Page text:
decisions about Pacific salmon. See id.; Defs.' Mem., at 10.
The Hatchery Policy states in part:
If available information indicates that either (1)
the hatchery population in question is of a different
genetic lineage than the listed natural populations,
(2) artificial propagation has produced appreciable
changes in the hatchery population in characteristics that are believed to have a genetic basis, or (3)
there is substantial uncertainty about the
relationship between existing hatchery fish and the
natural population, the existing hatchery fish will
not be considered part of the biological ESU and will
not be included as part of the listed species. In
this case, direct take of fish from the listed
species for broodstock would not be permitted, and
hatchery operations would need to be consistent with
ESA requirements. . . .
58 Fed. Reg. at 17,575.
After announcing the Hatchery Policy, NMFS initiated a
comprehensive status review for populations of Pacific salmon in
Washington, Oregon, Idaho, and California that were not otherwise
undergoing status reviews at that time. See 59 Fed. Reg. 46,808
(Sept. 12, 1994). On March 9, 1998, NMFS announced that it had
completed its review and proposed the listing as threatened or
endangered species seven ESUs of West Coast Chinook salmon. See
63 Fed. Reg. 11,482 (Mar. 9, 1998). A year later, after receiving
comments, NMFS issued its final rule, concluding that four
Chinook salmon ESUs warranted protection and should be listed:
the Puget Sound Chinook salmon in Washington, Lower Columbia
River Chinook salmon in Washington and Oregon, and Upper
Willamette spring-run Chinook salmon in Oregon as threatened
species; and the Upper Columbia River spring-run Chinook salmon
in Washington as an endangered species. See 64 Fed. Reg. 14,308
(Mar. 24, 1999). The plaintiffs in this case, whose interests may
broadly be characterized as those of builders, realtors, farmers,
and cattlemen aggrieved by what they consider the over-protection of salmon habitat, initiated this action on May 4, 1999. Their
primary assertion is that the listing of these four salmon ESUs
violated the Administrative Procedure Act ("APA").
Agency actions are reviewed under the APA, which authorizes
courts to set them aside if they are "arbitrary, capricious, an
abuse of discretion, or otherwise not in accordance with law."
5 U.S.C. § 706(2)(A). "For challenges to an agency's construction
of the statutes or regulations that it administers . . . the
Court's review must be particularly deferential[:] The Court must
defer to the agency's interpretation of a statute that it
implements `so long as it is reasonable, consistent with the
statutory purpose, and not in conflict with the statute's plain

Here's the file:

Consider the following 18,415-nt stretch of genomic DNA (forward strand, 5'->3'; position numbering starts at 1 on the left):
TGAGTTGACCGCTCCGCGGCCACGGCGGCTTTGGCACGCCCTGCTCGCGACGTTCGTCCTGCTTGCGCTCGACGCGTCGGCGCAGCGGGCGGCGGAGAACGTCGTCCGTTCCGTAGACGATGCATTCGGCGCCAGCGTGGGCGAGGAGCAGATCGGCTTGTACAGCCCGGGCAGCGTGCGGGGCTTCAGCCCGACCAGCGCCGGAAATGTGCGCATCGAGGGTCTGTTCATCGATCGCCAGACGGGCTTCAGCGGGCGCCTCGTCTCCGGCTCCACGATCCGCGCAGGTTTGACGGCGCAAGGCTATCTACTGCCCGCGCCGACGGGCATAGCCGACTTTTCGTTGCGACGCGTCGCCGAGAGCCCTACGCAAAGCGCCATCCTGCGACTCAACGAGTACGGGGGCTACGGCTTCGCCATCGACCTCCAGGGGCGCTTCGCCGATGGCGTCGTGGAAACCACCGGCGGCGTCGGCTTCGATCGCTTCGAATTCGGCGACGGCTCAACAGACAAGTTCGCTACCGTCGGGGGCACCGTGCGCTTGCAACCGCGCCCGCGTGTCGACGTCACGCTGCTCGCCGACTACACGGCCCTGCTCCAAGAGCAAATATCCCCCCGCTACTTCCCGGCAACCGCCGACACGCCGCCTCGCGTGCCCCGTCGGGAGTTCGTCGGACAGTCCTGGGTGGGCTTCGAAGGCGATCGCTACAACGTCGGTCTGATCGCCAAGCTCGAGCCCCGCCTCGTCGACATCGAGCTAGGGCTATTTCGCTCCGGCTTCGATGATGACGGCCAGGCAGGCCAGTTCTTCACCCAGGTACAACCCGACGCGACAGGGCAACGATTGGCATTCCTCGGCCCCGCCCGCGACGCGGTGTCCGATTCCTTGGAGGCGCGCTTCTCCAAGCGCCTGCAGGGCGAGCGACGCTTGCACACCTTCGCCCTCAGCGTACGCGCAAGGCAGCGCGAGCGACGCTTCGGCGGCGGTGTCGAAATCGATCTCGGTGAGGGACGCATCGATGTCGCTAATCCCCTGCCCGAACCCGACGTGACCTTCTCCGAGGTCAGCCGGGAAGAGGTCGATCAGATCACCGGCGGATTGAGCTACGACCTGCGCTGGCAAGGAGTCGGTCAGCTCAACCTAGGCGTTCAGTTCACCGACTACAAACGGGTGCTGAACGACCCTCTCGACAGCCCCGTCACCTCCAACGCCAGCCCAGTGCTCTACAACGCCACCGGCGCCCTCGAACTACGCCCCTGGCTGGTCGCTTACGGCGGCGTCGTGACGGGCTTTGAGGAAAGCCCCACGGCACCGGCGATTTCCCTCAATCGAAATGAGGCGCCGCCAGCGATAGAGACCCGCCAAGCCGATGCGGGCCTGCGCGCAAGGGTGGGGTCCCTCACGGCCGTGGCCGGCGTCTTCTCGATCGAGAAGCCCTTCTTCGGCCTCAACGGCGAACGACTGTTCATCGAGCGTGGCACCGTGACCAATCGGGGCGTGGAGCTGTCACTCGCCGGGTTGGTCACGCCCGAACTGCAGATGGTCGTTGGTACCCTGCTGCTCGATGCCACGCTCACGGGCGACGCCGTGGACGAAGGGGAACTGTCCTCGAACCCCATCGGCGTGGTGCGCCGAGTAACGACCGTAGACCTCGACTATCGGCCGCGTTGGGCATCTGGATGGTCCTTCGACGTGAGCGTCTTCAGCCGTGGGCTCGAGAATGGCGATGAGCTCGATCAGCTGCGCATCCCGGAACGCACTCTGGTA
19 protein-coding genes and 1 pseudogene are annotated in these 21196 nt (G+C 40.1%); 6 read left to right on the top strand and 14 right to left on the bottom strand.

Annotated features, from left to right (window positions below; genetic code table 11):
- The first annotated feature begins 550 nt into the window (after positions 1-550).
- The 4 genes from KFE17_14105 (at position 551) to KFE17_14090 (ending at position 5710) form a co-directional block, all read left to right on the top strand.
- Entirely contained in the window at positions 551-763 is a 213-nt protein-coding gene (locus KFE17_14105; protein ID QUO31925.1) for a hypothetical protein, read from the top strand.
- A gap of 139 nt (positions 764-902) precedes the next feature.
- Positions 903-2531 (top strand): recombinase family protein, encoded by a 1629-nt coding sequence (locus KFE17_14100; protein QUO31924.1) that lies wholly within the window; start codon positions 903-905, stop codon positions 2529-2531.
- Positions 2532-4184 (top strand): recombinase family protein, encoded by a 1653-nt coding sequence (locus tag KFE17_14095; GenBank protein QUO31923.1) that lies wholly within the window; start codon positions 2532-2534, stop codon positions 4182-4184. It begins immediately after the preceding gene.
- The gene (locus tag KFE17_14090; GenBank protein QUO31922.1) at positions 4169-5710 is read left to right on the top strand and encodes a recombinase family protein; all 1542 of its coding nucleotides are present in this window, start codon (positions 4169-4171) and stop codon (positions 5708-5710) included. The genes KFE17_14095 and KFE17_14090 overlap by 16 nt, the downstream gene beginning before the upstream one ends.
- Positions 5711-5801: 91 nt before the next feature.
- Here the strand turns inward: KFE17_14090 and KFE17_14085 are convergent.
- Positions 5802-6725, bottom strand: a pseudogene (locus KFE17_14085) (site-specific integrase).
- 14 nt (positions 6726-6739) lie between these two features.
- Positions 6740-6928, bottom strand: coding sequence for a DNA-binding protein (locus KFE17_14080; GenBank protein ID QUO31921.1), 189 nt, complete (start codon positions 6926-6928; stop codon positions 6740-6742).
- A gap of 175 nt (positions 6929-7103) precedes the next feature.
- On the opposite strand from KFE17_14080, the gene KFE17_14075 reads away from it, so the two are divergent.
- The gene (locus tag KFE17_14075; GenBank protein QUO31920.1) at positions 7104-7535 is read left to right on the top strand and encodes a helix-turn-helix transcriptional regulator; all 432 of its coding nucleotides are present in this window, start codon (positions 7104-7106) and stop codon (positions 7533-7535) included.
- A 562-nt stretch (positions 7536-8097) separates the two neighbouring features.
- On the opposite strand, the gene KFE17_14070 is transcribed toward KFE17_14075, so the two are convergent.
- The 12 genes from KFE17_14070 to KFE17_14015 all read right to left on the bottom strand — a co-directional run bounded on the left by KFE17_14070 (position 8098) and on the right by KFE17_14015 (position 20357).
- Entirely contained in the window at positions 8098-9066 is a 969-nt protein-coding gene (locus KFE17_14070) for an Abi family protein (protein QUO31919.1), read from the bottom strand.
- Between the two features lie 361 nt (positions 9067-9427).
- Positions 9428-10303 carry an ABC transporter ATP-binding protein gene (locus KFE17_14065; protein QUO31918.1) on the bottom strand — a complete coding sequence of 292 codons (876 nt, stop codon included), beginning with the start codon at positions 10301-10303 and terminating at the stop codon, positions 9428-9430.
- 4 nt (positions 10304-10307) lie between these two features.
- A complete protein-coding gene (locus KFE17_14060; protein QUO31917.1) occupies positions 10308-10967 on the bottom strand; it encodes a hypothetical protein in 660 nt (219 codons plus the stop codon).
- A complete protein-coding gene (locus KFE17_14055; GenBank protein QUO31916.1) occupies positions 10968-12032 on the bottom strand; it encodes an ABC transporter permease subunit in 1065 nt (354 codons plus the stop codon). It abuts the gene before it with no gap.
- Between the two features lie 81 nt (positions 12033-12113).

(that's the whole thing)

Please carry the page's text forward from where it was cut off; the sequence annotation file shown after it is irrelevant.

language.'" Davis v. Latschar, 202 F.3d 359, 364 (D.C. Cir.
2000) (quoting OSG Bulk Ships, Inc. v. United States,
132 F.3d 808, 814 (D.C. Cir. 1998)); see also Chevron U.S.A., Inc. v.
Natural Res. Def. Council, Inc., 467 U.S. 837, 845 (1984). "The
Court's `task is to determine whether the agency's decisionmaking
was reasoned, . . . i.e., whether it considered relevant
factors and explained the facts and policy concerns on which it
relied, and whether those facts have some basis in the record.'"
Davis, 202 F.3d at 365 (quoting Nat'l Treasury Employees Union
v. Horner, 854 F.2d 490, 498 (D.C. Cir. 1988)). 1. Whether NMFS's adoption of the ESU Policy violated the APA
(Cause of Action I).
Plaintiffs' first cause of action presents a threshold
challenge to the ESU Policy that was a building block of NMFS's
listing decision, asserting that the ESU Policy was not adopted
through notice and comment rulemaking as required by the APA.
See Pls.' Second Am. Compl. ¶ 75.
This challenge is procedurally barred. The ESU Policy was
adopted in 1991, and the first cause of action, filed eight years
later in 1999, was untimely when filed under the general six-year
statute of limitations applicable to suits against the United
States. See 28 U.S.C. § 2401(a); Kennecott Utah Copper Corp.
v. U.S. Dep't of Interior, 88 F.3d 1191, 1213-14 (D.C. Cir.
1996) (stating that the appropriate way to challenge a
longstanding regulation as violative of a statute is to file a
petition for amendment or rescission and then challenge the
denial of that petition); Defenders of Wildlife v. Norton,
257 F. Supp.2d 53, 66 n. 11 (D.D.C. 2003).
Moreover, regardless of whether the policy was a substantive
rule requiring notice and comment rulemaking before promulgation,
see 5 U.S.C. § 553, or an "interpretative rule, general
statement of policy, or rule of agency organization,
procedure or practice" exempted from these requirements, see
id. § 553(b), it was promulgated after a formal
notice-and-comment opportunity. See 56 Fed. Reg. 10,542, (Mar.
13, 1991) (Notice of Interim Policy); 56 Fed. Reg. 58,612 (Nov. 20, 1991) (Notice of
2. Whether NMFS's listing of four West Coast Chinook salmon
was arbitrary and capricious, violated the ESA and ...